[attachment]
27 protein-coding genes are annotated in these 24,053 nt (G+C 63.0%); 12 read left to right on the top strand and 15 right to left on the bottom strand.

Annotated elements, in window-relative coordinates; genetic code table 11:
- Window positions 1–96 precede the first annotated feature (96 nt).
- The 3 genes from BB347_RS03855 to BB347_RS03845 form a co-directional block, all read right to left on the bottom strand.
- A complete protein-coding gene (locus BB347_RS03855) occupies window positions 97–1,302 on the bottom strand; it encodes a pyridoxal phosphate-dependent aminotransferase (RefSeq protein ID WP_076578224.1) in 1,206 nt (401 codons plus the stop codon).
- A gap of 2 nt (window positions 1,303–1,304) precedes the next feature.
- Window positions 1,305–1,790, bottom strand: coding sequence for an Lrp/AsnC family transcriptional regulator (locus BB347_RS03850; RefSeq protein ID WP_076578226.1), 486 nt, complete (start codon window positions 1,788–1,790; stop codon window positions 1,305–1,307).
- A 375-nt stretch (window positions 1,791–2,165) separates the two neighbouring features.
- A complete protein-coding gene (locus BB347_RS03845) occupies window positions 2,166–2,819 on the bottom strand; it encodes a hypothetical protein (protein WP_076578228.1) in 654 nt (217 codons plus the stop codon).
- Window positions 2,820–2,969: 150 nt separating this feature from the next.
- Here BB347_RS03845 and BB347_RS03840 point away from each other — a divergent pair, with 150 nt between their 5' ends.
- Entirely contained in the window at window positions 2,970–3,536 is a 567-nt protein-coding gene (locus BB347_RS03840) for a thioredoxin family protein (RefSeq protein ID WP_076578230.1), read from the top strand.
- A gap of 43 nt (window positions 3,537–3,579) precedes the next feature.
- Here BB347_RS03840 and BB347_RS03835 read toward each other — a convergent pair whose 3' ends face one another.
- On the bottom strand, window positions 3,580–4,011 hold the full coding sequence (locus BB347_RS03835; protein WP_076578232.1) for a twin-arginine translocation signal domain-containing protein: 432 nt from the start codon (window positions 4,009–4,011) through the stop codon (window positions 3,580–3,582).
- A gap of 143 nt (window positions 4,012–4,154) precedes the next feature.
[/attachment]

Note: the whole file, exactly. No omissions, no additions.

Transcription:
27 protein-coding genes are annotated in these 24,053 nt (G+C 63.0%); 12 read left to right on the top strand and 15 right to left on the bottom strand.

Annotated elements, in window-relative coordinates; genetic code table 11:
- Window positions 1–96 precede the first annotated feature (96 nt).
- The 3 genes from BB347_RS03855 to BB347_RS03845 form a co-directional block, all read right to left on the bottom strand.
- A complete protein-coding gene (locus BB347_RS03855) occupies window positions 97–1,302 on the bottom strand; it encodes a pyridoxal phosphate-dependent aminotransferase (RefSeq protein ID WP_076578224.1) in 1,206 nt (401 codons plus the stop codon).
- A gap of 2 nt (window positions 1,303–1,304) precedes the next feature.
- Window positions 1,305–1,790, bottom strand: coding sequence for an Lrp/AsnC family transcriptional regulator (locus BB347_RS03850; RefSeq protein ID WP_076578226.1), 486 nt, complete (start codon window positions 1,788–1,790; stop codon window positions 1,305–1,307).
- A 375-nt stretch (window positions 1,791–2,165) separates the two neighbouring features.
- A complete protein-coding gene (locus BB347_RS03845) occupies window positions 2,166–2,819 on the bottom strand; it encodes a hypothetical protein (protein WP_076578228.1) in 654 nt (217 codons plus the stop codon).
- Window positions 2,820–2,969: 150 nt separating this feature from the next.
- Here BB347_RS03845 and BB347_RS03840 point away from each other — a divergent pair, with 150 nt between their 5' ends.
- Entirely contained in the window at window positions 2,970–3,536 is a 567-nt protein-coding gene (locus BB347_RS03840) for a thioredoxin family protein (RefSeq protein ID WP_076578230.1), read from the top strand.
- A gap of 43 nt (window positions 3,537–3,579) precedes the next feature.
- Here BB347_RS03840 and BB347_RS03835 read toward each other — a convergent pair whose 3' ends face one another.
- On the bottom strand, window positions 3,580–4,011 hold the full coding sequence (locus BB347_RS03835; protein WP_076578232.1) for a twin-arginine translocation signal domain-containing protein: 432 nt from the start codon (window positions 4,009–4,011) through the stop codon (window positions 3,580–3,582).
- A gap of 143 nt (window positions 4,012–4,154) precedes the next feature.